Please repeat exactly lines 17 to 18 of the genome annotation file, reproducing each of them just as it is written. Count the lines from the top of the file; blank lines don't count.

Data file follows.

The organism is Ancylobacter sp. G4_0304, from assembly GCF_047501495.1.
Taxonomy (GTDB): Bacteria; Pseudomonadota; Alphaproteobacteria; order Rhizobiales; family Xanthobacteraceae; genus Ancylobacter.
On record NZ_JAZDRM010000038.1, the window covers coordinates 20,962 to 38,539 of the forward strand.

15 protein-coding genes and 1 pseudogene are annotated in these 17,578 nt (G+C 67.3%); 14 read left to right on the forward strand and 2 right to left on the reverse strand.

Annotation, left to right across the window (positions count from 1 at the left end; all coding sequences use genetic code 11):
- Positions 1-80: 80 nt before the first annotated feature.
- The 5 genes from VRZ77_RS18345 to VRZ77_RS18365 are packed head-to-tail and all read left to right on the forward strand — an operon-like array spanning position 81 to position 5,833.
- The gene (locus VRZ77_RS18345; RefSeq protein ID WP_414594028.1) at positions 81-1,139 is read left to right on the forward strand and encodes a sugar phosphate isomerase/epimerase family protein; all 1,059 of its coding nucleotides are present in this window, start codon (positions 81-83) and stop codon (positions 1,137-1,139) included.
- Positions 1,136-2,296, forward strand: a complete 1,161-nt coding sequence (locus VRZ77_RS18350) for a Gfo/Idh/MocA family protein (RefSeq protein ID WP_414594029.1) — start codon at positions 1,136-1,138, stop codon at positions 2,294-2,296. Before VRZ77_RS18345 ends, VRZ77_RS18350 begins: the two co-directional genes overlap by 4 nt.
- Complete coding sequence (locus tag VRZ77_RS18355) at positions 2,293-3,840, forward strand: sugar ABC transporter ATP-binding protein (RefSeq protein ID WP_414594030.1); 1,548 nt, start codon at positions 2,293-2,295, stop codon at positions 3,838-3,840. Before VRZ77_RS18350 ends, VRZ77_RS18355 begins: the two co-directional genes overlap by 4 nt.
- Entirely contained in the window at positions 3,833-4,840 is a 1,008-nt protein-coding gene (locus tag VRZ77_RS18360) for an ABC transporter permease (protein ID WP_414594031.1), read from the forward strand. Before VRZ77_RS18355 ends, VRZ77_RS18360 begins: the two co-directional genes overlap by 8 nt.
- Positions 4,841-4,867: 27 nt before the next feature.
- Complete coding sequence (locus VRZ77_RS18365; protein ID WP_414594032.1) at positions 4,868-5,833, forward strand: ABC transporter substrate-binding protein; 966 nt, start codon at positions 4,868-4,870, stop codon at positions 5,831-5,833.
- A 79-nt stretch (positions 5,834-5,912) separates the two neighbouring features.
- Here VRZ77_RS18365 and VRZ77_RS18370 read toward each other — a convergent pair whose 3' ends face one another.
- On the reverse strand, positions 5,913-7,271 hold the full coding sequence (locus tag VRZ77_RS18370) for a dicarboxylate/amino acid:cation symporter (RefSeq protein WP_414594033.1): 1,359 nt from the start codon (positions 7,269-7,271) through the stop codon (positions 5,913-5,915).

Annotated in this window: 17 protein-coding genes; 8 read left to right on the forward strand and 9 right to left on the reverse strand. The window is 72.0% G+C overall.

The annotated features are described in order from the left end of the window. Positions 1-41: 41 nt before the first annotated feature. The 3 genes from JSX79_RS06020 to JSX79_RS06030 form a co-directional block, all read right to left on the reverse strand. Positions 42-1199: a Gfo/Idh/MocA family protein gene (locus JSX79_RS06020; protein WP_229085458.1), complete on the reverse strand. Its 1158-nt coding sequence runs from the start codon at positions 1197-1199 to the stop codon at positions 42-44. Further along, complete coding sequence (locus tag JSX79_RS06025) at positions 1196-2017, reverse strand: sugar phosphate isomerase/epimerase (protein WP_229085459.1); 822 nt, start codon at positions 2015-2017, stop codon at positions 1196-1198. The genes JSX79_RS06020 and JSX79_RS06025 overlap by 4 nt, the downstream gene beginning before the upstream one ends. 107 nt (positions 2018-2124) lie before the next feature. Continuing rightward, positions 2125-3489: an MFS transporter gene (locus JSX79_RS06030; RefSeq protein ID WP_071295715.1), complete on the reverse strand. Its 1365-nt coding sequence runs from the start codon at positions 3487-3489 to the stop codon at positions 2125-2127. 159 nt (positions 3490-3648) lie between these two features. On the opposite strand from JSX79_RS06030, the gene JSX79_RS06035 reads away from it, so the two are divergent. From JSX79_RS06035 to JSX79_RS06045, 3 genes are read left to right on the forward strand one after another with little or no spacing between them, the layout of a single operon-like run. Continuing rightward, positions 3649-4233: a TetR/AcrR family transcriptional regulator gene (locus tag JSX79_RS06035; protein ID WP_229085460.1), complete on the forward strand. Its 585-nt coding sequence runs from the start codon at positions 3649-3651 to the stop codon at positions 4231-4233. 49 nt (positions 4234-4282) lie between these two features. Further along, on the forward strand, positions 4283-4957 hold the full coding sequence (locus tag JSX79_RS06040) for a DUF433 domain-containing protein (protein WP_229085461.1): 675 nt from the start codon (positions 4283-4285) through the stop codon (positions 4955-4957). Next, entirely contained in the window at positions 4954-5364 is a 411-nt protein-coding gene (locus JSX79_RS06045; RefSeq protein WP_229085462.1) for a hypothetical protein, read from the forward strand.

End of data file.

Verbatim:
Annotated in this window: 17 protein-coding genes; 8 read left to right on the forward strand and 9 right to left on the reverse strand. The window is 72.0% G+C overall.

The annotated features are described in order from the left end of the window. Positions 1-41: 41 nt before the first annotated feature. The 3 genes from JSX79_RS06020 to JSX79_RS06030 form a co-directional block, all read right to left on the reverse strand. Positions 42-1199: a Gfo/Idh/MocA family protein gene (locus JSX79_RS06020; protein WP_229085458.1), complete on the reverse strand. Its 1158-nt coding sequence runs from the start codon at positions 1197-1199 to the stop codon at positions 42-44. Further along, complete coding sequence (locus tag JSX79_RS06025) at positions 1196-2017, reverse strand: sugar phosphate isomerase/epimerase (protein WP_229085459.1); 822 nt, start codon at positions 2015-2017, stop codon at positions 1196-1198. The genes JSX79_RS06020 and JSX79_RS06025 overlap by 4 nt, the downstream gene beginning before the upstream one ends. 107 nt (positions 2018-2124) lie before the next feature. Continuing rightward, positions 2125-3489: an MFS transporter gene (locus JSX79_RS06030; RefSeq protein ID WP_071295715.1), complete on the reverse strand. Its 1365-nt coding sequence runs from the start codon at positions 3487-3489 to the stop codon at positions 2125-2127. 159 nt (positions 3490-3648) lie between these two features. On the opposite strand from JSX79_RS06030, the gene JSX79_RS06035 reads away from it, so the two are divergent. From JSX79_RS06035 to JSX79_RS06045, 3 genes are read left to right on the forward strand one after another with little or no spacing between them, the layout of a single operon-like run. Continuing rightward, positions 3649-4233: a TetR/AcrR family transcriptional regulator gene (locus tag JSX79_RS06035; protein ID WP_229085460.1), complete on the forward strand. Its 585-nt coding sequence runs from the start codon at positions 3649-3651 to the stop codon at positions 4231-4233. 49 nt (positions 4234-4282) lie between these two features. Further along, on the forward strand, positions 4283-4957 hold the full coding sequence (locus tag JSX79_RS06040) for a DUF433 domain-containing protein (protein WP_229085461.1): 675 nt from the start codon (positions 4283-4285) through the stop codon (positions 4955-4957). Next, entirely contained in the window at positions 4954-5364 is a 411-nt protein-coding gene (locus JSX79_RS06045; RefSeq protein WP_229085462.1) for a hypothetical protein, read from the forward strand.